Nunatsiaq Online
NEWS: Nunavut September 03, 2013 - 1:24 pm

Cruise ship spurns Nunavut community’s organized tours

Le Soleal's 220 passengers will spend the day in Cambridge Bay on their own

JANE GEORGE
Drummers and dancers from Cambridge Bay entertain cruise ship visitors Aug. 25 in Cambridge Bay — part of a land package offered to cruise ships which call in the western Nunavut community. (FILE PHOTO)
Drummers and dancers from Cambridge Bay entertain cruise ship visitors Aug. 25 in Cambridge Bay — part of a land package offered to cruise ships which call in the western Nunavut community. (FILE PHOTO)

(updated at 5:50 p.m.)

On Sept. 7, two days later than initially planned, the streets of Cambridge Bay are likely to be crowded — that’s because the French-owned luxury cruise ship, Le Soleal, will dock outside the western Nunavut town for the day and its 200-plus passengers are likely to want to go on shore after travelling through the Northwest Passage.

But Le Soleal is the first cruise ship in 2013 that has decided not take a package that would offer organized tours of the community, performances by musicians and dancers and a sampling of local cuisine.

“For these guys to opt out, I just don’t get it,” said Vicki Aitaok of Qagguit Tours, who has organized cruise ship visits in Cambridge Bay since 2007.

Aitaok helps coordinate visits for cruise ships at rates less than $50 a person — much less than most cruise stop tours in places like Alaska or the Caribbean.

A recent tour for passengers from the MV Bremen even included a performance by internationally acclaimed singer Tanya Tagaq, who was born and raised in Cambridge Bay.

For the community, the decision by Le Soleal to not take a packaged tour means more than 25 local people who usually get employment for the day as guides or cooks or entertainers won’t see any work.

And, while the cruise ship passengers may visit local stores to buy souvenirs, they won’t necessarily have any contact with local artisans who usually set up tables in the community hall.

“Even though I have made multiple requests, the ship has declined all local tour and performance services” was the message Aitaok communicated to people in the community of 1,500 on Sept. 3.

Beyond the loss of revenue for the community, the idea that a cruise ship with so many people can stop in a Nunavut community for an unsupervised visit is unsettling — although, of course, everyone will still be hospitable, Aitaok said.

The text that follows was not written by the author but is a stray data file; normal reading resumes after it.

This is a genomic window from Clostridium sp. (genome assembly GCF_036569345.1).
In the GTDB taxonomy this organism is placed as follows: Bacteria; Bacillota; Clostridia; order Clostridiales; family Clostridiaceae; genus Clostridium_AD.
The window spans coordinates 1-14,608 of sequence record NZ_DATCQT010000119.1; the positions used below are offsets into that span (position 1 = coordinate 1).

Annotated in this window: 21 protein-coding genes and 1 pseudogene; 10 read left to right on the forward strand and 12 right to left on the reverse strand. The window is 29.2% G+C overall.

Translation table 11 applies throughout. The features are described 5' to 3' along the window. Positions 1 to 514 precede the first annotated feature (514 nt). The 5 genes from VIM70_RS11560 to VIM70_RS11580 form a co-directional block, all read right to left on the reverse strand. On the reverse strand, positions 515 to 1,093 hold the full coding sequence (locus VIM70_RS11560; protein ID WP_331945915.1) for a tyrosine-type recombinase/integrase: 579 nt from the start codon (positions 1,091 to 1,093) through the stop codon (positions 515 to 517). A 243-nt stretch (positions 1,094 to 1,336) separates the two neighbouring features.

“It’s too bad that the authorities from the ships don’t pay for landing fees, and that they decline the community’s hospitality because I think our residents have a lot to offer,” said one Cambridge Bay man in response to Aitaok’s announcement about Le Soleal’s decision.

Le Soleal, on its maiden Arctic voyage from Kangerlussuaq to Andayr in Chukotka, says it’s the first “cruise ship sailing under the French flag to cross the entire North Pole including the famous North West Passage.”

The ship also plans to stop by Cambridge Bay in 2014.

Most vessels that call at Cambridge Bay — at one point last month, there were eight of various sizes — seek out local services and help to make arrangements for food or laundry, Aitaok said.

With four scheduled cruise ship visits in 2013, Cambridge Bay is seeing more cruise ship visits than any other community in Nunavut in 2013 after Pond Inlet, which is scheduled for 10 cruise ship visits.

Together the two communities, at each end of the Northwest Passage, account for about half of the 21 expected cruise ship visits in 2013 — down by a few community visits from 2012.

By the time the cruise ship season for 2013 winds down this week, Arviat, Cape Dorset, Clyde River, Gjoa Haven, Grise Fiord,  Iqaluit and Pangnirtung will also have seen at least one ship each stop by.

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